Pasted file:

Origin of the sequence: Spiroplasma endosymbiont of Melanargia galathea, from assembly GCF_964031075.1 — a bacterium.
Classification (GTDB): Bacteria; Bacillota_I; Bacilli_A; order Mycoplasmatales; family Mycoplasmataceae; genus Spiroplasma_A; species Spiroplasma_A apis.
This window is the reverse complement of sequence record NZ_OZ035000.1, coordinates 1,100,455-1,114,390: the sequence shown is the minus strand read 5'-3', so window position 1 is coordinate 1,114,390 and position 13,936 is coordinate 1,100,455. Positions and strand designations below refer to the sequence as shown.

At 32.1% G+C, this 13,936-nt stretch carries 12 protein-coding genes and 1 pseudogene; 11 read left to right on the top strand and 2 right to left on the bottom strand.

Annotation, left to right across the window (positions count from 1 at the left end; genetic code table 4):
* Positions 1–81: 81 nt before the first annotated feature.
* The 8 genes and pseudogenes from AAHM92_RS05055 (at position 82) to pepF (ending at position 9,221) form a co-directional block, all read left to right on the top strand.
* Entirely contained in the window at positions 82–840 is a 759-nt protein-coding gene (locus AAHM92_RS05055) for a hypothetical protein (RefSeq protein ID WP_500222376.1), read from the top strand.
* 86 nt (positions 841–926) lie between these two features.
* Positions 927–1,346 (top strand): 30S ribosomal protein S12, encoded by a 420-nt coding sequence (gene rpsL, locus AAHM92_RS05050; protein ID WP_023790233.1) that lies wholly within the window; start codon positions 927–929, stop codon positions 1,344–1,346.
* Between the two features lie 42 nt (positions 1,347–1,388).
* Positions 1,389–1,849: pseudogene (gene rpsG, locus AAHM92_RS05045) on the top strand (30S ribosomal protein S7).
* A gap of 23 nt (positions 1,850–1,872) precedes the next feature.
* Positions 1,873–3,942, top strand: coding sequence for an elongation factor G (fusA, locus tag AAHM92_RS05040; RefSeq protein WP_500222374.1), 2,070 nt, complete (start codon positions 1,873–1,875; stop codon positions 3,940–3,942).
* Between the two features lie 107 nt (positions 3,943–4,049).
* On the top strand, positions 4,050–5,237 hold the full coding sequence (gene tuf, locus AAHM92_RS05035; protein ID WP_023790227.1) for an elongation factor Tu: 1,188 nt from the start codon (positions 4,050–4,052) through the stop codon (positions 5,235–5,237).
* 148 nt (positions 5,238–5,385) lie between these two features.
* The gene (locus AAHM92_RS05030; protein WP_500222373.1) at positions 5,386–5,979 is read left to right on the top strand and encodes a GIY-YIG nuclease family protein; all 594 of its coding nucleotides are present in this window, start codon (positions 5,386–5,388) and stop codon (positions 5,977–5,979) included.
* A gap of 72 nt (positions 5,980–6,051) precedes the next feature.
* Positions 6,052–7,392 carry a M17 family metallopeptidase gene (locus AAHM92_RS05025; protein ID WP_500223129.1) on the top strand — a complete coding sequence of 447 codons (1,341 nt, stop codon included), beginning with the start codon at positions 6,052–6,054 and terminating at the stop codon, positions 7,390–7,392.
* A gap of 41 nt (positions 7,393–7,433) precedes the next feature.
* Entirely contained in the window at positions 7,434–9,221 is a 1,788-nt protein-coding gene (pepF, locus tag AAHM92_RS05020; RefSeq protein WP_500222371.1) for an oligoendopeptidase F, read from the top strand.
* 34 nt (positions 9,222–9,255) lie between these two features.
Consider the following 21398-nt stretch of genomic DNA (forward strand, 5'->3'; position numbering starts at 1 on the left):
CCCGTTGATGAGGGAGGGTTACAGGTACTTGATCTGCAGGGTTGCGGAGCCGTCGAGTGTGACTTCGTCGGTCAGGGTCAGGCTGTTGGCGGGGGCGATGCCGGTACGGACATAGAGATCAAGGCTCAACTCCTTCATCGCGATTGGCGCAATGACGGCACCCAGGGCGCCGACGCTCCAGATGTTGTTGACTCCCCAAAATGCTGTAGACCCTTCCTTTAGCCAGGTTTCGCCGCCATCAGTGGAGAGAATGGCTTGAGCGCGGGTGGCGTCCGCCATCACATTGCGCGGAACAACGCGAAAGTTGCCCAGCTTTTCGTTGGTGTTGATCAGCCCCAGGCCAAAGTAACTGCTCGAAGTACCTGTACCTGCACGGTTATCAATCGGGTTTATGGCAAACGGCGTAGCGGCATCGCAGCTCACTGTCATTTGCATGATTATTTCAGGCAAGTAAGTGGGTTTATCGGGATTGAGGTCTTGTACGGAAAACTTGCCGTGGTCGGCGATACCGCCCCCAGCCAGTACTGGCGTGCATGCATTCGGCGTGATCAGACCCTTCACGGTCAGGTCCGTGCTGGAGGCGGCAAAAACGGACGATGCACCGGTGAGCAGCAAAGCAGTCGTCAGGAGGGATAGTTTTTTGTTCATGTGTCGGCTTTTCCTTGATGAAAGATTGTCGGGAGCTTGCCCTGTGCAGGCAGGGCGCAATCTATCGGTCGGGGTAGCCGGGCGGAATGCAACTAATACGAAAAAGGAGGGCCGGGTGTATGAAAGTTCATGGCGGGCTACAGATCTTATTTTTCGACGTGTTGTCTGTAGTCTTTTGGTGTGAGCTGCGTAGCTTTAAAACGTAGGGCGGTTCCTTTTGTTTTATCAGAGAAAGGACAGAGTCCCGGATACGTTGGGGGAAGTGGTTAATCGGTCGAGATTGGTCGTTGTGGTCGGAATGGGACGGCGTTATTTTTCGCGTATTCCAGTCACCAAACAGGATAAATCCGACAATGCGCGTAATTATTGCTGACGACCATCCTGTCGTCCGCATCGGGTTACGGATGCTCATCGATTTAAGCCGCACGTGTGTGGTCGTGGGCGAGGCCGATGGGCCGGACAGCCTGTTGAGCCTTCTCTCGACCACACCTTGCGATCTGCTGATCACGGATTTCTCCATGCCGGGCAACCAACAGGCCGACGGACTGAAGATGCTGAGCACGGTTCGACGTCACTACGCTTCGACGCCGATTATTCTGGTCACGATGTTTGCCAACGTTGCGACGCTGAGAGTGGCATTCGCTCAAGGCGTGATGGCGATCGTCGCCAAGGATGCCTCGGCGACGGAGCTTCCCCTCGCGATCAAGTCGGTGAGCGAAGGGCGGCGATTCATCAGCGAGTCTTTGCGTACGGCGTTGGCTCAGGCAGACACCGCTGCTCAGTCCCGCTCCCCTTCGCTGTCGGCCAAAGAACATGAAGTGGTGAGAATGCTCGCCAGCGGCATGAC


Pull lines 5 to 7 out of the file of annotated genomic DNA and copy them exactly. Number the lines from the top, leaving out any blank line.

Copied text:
Annotation, left to right across the window (positions count from 1 at the left end; genetic code table 4):
* Positions 1–81: 81 nt before the first annotated feature.
* The 8 genes and pseudogenes from AAHM92_RS05055 (at position 82) to pepF (ending at position 9,221) form a co-directional block, all read left to right on the top strand.